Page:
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Case Style: Edward J. Bylsma v. Burger King Corporation
Case Number: 10-36125
Court: United States Court of Appeals for the Ninth Circuit on appeal from the Western District of Washington (King County)
Plaintiff's Attorney: Danford Duncan Grant & Darrin E. Bailey, Bailey Onsager, P.C., Seattle, Washington; Anne M. Bremner & James Taylor Yand, Stafford Frey Cooper, Seattle, Washington, for Plaintiff-Appellant.
Defendant's Attorney: Gary M. Bullock, Gary M. Bullock and Associates, P.C., Portland, Oregon; Barry Goehler, Law Office of Barry J. Goehler, Portland, Oregon, for Defendants-Appellees.
Description: Plaintiff-Appellant Edward J. Bylsma appealed from a final judgment on the pleadings dismissing his diversity action against Defendants-Appellees Burger King Corp. and Kaizen Restaurants, Inc. (together, “Burger King”).
Bylsma’s complaint stemmed from a March 24, 2009, encounter during which two employees of a Burger King restaurant in Vancouver, Washington, served Bylsma a hamburger tainted with a glob of saliva later traced by DNA back to one of them. Bylsma asserted claims for product liability, negligence, and vicarious liability.
The district court dismissed, holding that the Washington Product Liability Act (“WPLA”) does not permit relief for emotional distress damages, in the absence of physical injury to the plaintiff purchaser, caused by being served and touching, but not consuming, a contaminated food product.
On appeal, we certified to the Washington Supreme Court this dispositive and unsettled question of Washington state law. The Washington Supreme Court has now held that the WPLA permits relief in such circumstances, therefore we REVERSE and REMAND to permit Bylsma to amend his Complaint to conform to Washington law.
The facts as alleged by Bylsma are summarized in our Order Certifying the Question to the Supreme Court of Washington, 676 F.3d 779, 780–81 (9th Cir. 2012), and we need not repeat them here. Bylsma did not challenge the district court’s conclusion that Washington law applied and that his only potential claim arose under the WPLA. Thus, the only question before us on appeal was whether, absent physical injury, the WPLA nonetheless allows for recovery on Bylsma’s emotional damages claim. Believing the issue to be unsettled under state law, we certified the following question: “Does the Washington Product Liability Act permit relief for emotional distress damages, in the absence of physical injury, caused to the direct purchaser by being served and touching, but not consuming, a contaminated food product?” On January 31, 2013, the Washington Supreme Court answered in the affirmative, holding that the WPLA permits relief in such circumstances, but only if the emotional distress is a reasonable reaction and manifest by objective symptomatology. Bylsma v. Burger King Corp., __P.3d__, 2013 WL 363519 (Wash. Jan. 31, 2013).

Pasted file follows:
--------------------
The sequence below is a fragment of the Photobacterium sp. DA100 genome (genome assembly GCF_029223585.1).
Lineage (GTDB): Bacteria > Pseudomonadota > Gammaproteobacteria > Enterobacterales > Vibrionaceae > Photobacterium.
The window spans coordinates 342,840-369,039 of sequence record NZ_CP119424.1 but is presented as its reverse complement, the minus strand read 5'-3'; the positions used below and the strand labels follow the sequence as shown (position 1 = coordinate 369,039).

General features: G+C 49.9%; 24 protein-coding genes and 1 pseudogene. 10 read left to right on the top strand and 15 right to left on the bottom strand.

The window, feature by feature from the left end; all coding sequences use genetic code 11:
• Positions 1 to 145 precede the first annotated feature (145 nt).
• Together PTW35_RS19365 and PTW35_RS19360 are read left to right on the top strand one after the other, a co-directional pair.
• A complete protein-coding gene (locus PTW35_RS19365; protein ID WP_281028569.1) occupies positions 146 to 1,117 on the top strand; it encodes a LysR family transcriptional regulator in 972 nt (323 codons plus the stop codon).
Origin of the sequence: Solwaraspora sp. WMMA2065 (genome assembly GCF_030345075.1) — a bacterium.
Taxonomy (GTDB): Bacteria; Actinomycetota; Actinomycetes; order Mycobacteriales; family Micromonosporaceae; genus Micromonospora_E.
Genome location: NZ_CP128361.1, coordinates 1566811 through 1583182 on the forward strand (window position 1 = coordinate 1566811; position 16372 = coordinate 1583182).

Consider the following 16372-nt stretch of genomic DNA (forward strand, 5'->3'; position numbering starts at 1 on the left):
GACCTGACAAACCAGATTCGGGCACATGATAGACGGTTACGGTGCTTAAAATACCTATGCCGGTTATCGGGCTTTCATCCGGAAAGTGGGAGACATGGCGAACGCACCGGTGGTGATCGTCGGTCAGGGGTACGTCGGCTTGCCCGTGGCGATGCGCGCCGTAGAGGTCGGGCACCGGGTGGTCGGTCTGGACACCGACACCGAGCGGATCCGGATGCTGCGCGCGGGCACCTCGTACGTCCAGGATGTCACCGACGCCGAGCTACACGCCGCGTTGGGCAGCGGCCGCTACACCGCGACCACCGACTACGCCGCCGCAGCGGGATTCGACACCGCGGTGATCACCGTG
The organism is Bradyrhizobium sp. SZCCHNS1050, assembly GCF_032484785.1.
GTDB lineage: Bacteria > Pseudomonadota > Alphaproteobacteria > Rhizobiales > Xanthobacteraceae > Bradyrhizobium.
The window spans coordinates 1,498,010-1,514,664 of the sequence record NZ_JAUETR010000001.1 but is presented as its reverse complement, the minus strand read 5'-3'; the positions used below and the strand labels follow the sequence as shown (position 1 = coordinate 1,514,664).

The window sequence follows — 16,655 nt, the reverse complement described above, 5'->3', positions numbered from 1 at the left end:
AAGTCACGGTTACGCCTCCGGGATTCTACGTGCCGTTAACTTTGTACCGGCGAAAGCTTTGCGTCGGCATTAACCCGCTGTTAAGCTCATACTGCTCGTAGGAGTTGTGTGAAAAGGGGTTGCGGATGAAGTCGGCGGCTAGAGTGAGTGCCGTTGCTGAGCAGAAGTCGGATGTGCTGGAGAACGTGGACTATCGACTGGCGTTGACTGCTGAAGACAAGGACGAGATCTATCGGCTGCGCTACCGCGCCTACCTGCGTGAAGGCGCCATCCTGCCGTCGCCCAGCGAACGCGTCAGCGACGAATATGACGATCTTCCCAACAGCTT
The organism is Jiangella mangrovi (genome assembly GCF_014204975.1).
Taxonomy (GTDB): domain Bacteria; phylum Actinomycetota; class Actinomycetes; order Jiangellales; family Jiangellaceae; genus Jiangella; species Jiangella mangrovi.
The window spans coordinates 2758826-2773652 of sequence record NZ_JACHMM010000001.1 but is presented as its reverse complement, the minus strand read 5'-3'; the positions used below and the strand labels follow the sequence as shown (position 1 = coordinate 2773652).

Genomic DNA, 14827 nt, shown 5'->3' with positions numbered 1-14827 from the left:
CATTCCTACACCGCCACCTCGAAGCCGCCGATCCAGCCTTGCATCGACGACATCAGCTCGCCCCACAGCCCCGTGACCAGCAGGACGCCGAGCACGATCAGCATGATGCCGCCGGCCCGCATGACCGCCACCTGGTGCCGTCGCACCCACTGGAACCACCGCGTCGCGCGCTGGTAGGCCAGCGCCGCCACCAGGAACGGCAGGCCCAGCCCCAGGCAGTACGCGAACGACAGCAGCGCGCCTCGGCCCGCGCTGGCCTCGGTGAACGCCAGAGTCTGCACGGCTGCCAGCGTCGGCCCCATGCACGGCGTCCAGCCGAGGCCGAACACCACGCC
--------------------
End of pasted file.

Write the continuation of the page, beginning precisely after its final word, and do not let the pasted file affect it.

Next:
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Outcome: In light of the Washington Supreme Court’s decision, we conclude that Bylsma must now be given another opportunity to amend his Complaint. Accordingly, we REVERSE and REMAND to allow the district court, in the first instance, to determine whether Bylsma, after amendment, has pled the necessary facts to support his emotional damages claim under the WPLA as now interpreted. Costs are awarded to Bylsma.